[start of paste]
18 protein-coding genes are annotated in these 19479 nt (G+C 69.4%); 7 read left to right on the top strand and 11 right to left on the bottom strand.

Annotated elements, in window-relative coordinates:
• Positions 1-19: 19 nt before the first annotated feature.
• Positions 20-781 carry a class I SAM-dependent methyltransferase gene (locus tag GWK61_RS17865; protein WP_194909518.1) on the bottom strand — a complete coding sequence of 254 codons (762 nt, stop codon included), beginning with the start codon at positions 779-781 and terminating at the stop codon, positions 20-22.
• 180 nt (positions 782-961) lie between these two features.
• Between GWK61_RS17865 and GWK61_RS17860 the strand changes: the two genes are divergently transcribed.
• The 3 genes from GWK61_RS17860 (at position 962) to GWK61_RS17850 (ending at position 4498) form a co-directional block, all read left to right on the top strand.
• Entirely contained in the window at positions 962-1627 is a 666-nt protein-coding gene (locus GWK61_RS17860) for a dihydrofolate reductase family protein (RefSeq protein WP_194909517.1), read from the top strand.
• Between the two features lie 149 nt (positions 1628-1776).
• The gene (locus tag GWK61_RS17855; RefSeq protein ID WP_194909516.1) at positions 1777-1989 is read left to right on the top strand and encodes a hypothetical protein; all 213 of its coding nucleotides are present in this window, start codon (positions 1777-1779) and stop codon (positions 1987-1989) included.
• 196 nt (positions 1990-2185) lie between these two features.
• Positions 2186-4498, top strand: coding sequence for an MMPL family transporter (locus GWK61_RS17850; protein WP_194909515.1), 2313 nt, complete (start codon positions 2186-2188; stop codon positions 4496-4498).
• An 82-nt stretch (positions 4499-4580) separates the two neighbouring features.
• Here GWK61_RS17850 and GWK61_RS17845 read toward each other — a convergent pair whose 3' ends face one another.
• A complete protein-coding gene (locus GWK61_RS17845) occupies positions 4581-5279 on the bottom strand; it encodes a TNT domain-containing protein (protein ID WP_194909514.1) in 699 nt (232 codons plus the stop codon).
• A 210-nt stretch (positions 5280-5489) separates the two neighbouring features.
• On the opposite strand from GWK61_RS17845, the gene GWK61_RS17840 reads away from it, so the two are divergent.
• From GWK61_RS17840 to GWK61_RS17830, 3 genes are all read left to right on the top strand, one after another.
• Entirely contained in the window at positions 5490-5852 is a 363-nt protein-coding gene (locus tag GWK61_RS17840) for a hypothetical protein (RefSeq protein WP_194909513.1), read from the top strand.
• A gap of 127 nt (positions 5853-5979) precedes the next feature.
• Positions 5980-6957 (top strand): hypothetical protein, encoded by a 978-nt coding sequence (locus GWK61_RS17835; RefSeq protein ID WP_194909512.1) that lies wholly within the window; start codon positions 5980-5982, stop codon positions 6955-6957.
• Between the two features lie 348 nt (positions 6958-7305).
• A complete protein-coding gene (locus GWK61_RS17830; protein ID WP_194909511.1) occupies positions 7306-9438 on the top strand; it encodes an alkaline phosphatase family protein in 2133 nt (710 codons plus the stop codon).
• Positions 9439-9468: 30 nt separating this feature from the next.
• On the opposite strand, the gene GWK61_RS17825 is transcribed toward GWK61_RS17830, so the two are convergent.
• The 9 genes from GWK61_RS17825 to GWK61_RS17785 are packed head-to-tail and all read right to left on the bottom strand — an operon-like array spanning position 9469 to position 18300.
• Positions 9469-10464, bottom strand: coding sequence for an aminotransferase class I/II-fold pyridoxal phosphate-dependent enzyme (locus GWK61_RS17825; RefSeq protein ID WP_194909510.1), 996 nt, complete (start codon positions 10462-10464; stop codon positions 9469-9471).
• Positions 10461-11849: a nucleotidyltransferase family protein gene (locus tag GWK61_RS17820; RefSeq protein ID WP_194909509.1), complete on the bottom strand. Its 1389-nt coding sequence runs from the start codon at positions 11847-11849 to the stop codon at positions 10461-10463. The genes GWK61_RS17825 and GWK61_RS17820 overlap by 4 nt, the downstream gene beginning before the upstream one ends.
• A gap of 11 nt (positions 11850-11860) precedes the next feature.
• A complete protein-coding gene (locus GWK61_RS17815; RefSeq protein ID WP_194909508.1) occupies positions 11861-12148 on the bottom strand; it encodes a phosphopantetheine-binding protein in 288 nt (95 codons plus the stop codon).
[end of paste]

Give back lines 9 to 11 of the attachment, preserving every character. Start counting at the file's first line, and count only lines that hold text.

• Between the two features lie 149 nt (positions 1628-1776).
• The gene (locus tag GWK61_RS17855; RefSeq protein ID WP_194909516.1) at positions 1777-1989 is read left to right on the top strand and encodes a hypothetical protein; all 213 of its coding nucleotides are present in this window, start codon (positions 1777-1779) and stop codon (positions 1987-1989) included.
• 196 nt (positions 1990-2185) lie between these two features.